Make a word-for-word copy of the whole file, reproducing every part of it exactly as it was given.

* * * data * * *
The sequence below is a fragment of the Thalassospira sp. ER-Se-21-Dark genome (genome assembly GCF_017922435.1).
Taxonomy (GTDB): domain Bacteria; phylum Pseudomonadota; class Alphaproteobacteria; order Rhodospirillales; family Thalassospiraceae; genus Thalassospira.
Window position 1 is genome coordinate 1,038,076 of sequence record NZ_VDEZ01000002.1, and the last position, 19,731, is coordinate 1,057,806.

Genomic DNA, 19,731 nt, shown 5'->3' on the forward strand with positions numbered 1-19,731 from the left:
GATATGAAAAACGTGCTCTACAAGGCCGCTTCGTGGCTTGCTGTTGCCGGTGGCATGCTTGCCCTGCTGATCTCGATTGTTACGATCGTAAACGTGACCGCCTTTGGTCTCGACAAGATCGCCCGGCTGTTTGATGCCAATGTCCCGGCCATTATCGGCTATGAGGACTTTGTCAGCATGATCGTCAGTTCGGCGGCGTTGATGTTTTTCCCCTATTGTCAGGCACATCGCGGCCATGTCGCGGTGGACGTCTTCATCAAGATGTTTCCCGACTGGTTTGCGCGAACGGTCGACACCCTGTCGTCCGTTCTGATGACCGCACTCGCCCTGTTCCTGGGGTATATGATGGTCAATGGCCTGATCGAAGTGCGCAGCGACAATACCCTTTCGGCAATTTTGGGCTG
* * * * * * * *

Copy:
The sequence below is a fragment of the Thalassospira sp. ER-Se-21-Dark genome (genome assembly GCF_017922435.1).
Taxonomy (GTDB): domain Bacteria; phylum Pseudomonadota; class Alphaproteobacteria; order Rhodospirillales; family Thalassospiraceae; genus Thalassospira.
Window position 1 is genome coordinate 1,038,076 of sequence record NZ_VDEZ01000002.1, and the last position, 19,731, is coordinate 1,057,806.

Genomic DNA, 19,731 nt, shown 5'->3' on the forward strand with positions numbered 1-19,731 from the left:
GATATGAAAAACGTGCTCTACAAGGCCGCTTCGTGGCTTGCTGTTGCCGGTGGCATGCTTGCCCTGCTGATCTCGATTGTTACGATCGTAAACGTGACCGCCTTTGGTCTCGACAAGATCGCCCGGCTGTTTGATGCCAATGTCCCGGCCATTATCGGCTATGAGGACTTTGTCAGCATGATCGTCAGTTCGGCGGCGTTGATGTTTTTCCCCTATTGTCAGGCACATCGCGGCCATGTCGCGGTGGACGTCTTCATCAAGATGTTTCCCGACTGGTTTGCGCGAACGGTCGACACCCTGTCGTCCGTTCTGATGACCGCACTCGCCCTGTTCCTGGGGTATATGATGGTCAATGGCCTGATCGAAGTGCGCAGCGACAATACCCTTTCGGCAATTTTGGGCTG